Wendy Miles describes her 12-month project creating a sculpture trail through the grounds of An Sanctoir, Ballydehob in West Cork. The trail opens for Saturday, June 14 and Sunday, June 15
I recently read with interest an article in The Visual Artists Ireland News sheet, titled ‘Has the artist been paid?’. After completing the innovative four-year BA in Visual Art course delivered by DIT on Sherkin Island, I found this question particularly relevant. How is one to achieve paid employment in the field of visual art? During my first year after graduation I submitted my work to many exhibitions both local and national. After three major exhibitions, which generated a lot of interest in my work and yet ended up costing me money, I found myself penniless and on the dole. I decided to tackle the concept of exhibition from a different perspective, getting my work out into the public domain, engaging with the landscape in a dynamic way.
I approached Sam Simpson, the local TUS supervisor, and discovered that the scheme could employ me for a 12-month period if I found a placement with a community group that was not profit based. Sam asked how I would like to use the skills I had learnt on the Sherkin Island course. I replied that I would like to make a sculpture walk in the natural mountain landscape of West Cork. I soon discovered the perfect site.
An Sanctoir, a charity and natural healing centre with 20 acres of natural habitat/nature reserve, was open to such a project. They had wanted to make a nature walk through their grounds, and we quickly established that the sculpture trail would be an excellent method of creating both the route and the trail. A meeting was held on site between Sam Simpson of TUS, Dan Gray of the An Sanctoir trustees, Carola, secretary of the charity and myself, the artist.
We established a rough route, just less than a mile long, which I would clear into a walk, which would then become the exhibition space for my artwork. The route would be kept open and continue as a nature trail and public walk.
Creating the path through the undergrowth would be an art piece in itself; I had never made a path before, and here I was confronted with dense and hostile combatants: blackthorn thickets, sinky bogland and impenetrable bramble tangles. I use found objects and natural materials in my work, which is usually outside, embedded in the landscape. The indigenous West Cork landscape would be my canvas, and what better way to understand it than working with it, carving out the route with my own hands.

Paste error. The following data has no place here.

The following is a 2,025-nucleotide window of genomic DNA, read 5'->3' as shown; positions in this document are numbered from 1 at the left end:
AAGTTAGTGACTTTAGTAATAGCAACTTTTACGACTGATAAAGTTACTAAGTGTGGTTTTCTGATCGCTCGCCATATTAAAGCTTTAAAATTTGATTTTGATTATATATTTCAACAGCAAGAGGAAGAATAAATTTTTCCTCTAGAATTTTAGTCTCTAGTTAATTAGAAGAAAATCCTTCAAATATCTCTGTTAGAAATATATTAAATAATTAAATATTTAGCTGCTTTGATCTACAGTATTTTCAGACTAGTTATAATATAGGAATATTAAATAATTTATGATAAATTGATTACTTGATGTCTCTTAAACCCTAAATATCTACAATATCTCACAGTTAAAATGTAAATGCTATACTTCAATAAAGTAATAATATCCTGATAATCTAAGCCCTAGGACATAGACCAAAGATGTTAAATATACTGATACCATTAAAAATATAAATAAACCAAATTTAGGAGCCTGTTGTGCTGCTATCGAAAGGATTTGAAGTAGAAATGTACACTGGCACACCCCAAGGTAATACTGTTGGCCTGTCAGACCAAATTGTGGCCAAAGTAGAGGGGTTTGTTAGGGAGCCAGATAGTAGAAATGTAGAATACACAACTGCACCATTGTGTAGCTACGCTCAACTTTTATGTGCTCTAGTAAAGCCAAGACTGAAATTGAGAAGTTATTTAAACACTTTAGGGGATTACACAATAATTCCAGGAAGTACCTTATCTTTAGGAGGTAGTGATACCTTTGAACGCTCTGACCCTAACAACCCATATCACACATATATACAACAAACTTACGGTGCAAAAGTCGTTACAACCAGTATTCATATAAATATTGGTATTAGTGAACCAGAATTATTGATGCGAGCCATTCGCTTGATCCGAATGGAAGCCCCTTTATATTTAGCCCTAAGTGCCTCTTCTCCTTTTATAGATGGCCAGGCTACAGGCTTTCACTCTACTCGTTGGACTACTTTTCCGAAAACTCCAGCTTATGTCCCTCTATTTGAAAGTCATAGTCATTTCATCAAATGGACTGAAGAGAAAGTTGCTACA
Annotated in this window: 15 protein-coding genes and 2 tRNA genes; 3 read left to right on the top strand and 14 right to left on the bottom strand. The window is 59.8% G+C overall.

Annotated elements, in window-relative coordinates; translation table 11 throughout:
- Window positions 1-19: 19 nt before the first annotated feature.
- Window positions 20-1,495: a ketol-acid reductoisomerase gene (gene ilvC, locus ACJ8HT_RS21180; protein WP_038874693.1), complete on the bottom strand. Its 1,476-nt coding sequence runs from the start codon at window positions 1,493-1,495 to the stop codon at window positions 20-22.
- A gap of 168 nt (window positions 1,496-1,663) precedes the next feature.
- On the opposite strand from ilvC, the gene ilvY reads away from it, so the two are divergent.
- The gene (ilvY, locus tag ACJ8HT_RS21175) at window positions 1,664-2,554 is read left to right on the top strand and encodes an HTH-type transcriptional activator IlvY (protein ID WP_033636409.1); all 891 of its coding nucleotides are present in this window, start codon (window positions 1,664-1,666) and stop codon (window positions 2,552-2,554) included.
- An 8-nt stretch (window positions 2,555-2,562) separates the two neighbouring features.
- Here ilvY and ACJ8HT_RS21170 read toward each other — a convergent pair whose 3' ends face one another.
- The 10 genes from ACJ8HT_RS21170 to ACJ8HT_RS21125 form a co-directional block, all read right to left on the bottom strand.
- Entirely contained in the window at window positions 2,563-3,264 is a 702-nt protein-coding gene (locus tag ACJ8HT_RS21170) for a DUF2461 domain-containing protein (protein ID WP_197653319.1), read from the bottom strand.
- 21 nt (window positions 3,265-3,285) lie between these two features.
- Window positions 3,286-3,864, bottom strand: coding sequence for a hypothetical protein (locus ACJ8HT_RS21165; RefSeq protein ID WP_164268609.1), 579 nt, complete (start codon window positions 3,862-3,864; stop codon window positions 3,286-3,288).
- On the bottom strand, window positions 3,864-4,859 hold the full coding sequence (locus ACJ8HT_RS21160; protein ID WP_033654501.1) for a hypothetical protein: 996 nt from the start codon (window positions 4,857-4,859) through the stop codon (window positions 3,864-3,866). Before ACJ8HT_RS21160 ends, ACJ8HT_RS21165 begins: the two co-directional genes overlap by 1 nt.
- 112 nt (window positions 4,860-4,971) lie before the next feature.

TUS provided me with a basic tool kit of strimmer, spade, wheelbarrow, loppers, secateurs, and small handsaw, plus waterproof jacket and trousers and several pairs of work gloves. I started by walking the route many times, hacking through brambles and undergrowth, marking the way with my footprints, noting obstacles, environments, and sites for the emerging art work. I found the boggy lake was, right up until October, home to many dragonflies. I discovered the ‘rock of the fine view’, a 360 degree panorama of rolling farmland, where some unknown creature ate acorns every evening, leaving the discarded husks for me to find each morning. I heard the flapping and quacking of wild ducks landing on the lake every night at dusk, my time-to-go-home sound.
Creating the nearly one mile long path took a long time, filling eight months of the twelve-month project. I became fitter, stronger and started enjoying all weathers, but also, I became quietly aware, a part of the landscape I was working with.
I wasted a lot of time applying for grants and funding, before realising that it was more appropriate to accomplish this project without outside funding. This had become an outsider art project in more ways than one.
I decided to call the exhibition ‘Sanctuary’, to represent the energies of An Sanctoir as well as the nature reserve in which I was working. I harvested green willows, brown hazels and red dogwood branches for weaving nests and structures. Wood piles previously collected of gorse branches, willow and blackthorn sticks became ready-made resources. Ideas which had formed, as I cleared the route seemed to know their site and belong there before I’d begun to make them. The sculptures grew, not in an intellectual way but rather innately, from the hands-on interaction with place and materials.
On a more serious note, a pile of burnt rocks found on site form part of a Memorial to the Unknown Civilian, remembering those to whom sanctuary was denied. This particular piece is an interactive installation, and viewers are invited to complete the piece by offering their own found object, feather, flower or rock, from the land to lay at the Memorial over the opening weekend on June 14 and 15, acknowledging those to whom sanctuary was denied.
I began to realise that the viewer had a different role in this exhibition, adding their footsteps on the path, actively imprinting the trail into the landscape, as other footsteps marked out years ago through these woods and across these fields — an old style way of marking the landscape.
But also what audience? An active, participating, walking audience, immersed in, experiencing the wild West Cork landscape, far from both tarmac and gallery space.
The trail opens for Saturday, June 14 and Sunday, June 15, 12 noon until 6pm, and costs €5, (12 to 16 years half price, children go free.) The cover charge covers costs of materials, and surplus will be donated to the An Sanctoir charity. All are welcome, wellies or waterproof footwear is advised, An Sanctoir is first left turn, one kilometre from Ballydehob on the N71 main Bantry road.